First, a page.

The events of the day overcame me all at once, and I struggled to breathe without crying. As darkness fell over Qalat Sukkar, I sat alone in the dim green light of the radios. I felt sick for the shepherd boys, for the girl in the blue dress, and for all the innocent people who surely lived in Nasiriyah, Ar Rifa, and the other towns this war would consume. I hurt for my Marines, goodhearted American guys who'd bear these burdens for the rest of their lives. And I mourned for myself. Not in self-pity, but for the kid who'd come to Iraq. He was gone. I did all this in the dark, away from the platoon, because combat command is the loneliest job in the world.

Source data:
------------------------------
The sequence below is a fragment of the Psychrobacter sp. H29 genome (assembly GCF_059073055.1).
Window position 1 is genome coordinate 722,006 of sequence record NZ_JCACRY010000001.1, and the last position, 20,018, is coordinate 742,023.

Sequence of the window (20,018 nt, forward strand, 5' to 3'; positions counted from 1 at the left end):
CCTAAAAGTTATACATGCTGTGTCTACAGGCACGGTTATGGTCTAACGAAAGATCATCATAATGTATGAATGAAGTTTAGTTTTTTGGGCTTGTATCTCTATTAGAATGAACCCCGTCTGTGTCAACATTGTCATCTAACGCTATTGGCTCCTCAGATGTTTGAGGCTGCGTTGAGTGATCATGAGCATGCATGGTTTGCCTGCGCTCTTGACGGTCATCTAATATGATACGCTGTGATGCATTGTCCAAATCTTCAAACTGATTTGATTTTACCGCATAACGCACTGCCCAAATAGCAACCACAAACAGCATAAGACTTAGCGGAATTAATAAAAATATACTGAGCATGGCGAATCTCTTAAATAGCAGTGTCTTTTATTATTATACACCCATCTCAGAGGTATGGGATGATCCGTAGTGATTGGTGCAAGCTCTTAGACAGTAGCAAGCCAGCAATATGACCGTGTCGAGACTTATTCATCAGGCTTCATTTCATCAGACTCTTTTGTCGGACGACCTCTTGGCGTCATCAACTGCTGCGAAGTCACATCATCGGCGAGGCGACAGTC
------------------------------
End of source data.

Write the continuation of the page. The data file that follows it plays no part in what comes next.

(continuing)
When we think of racism we think of Governor Wallace of Alabama blocking the schoolhouse door; we think of water hoses, lynchings, racial epithets, and "whites only" signs. These images make it easy to forget that many wonderful, goodhearted white people who were generous to others, respectful of their neighbors, and even kind to their black maids, gardeners, or shoe shiners-and wished them well-nevertheless went to the polls and voted for racial segregation... Our understanding of racism is therefore shaped by the most extreme expressions of individual bigotry, not by the way in which it functions naturally, almost invisibly (and sometimes with genuinely benign intent), when it is embedded in the structure of a social system.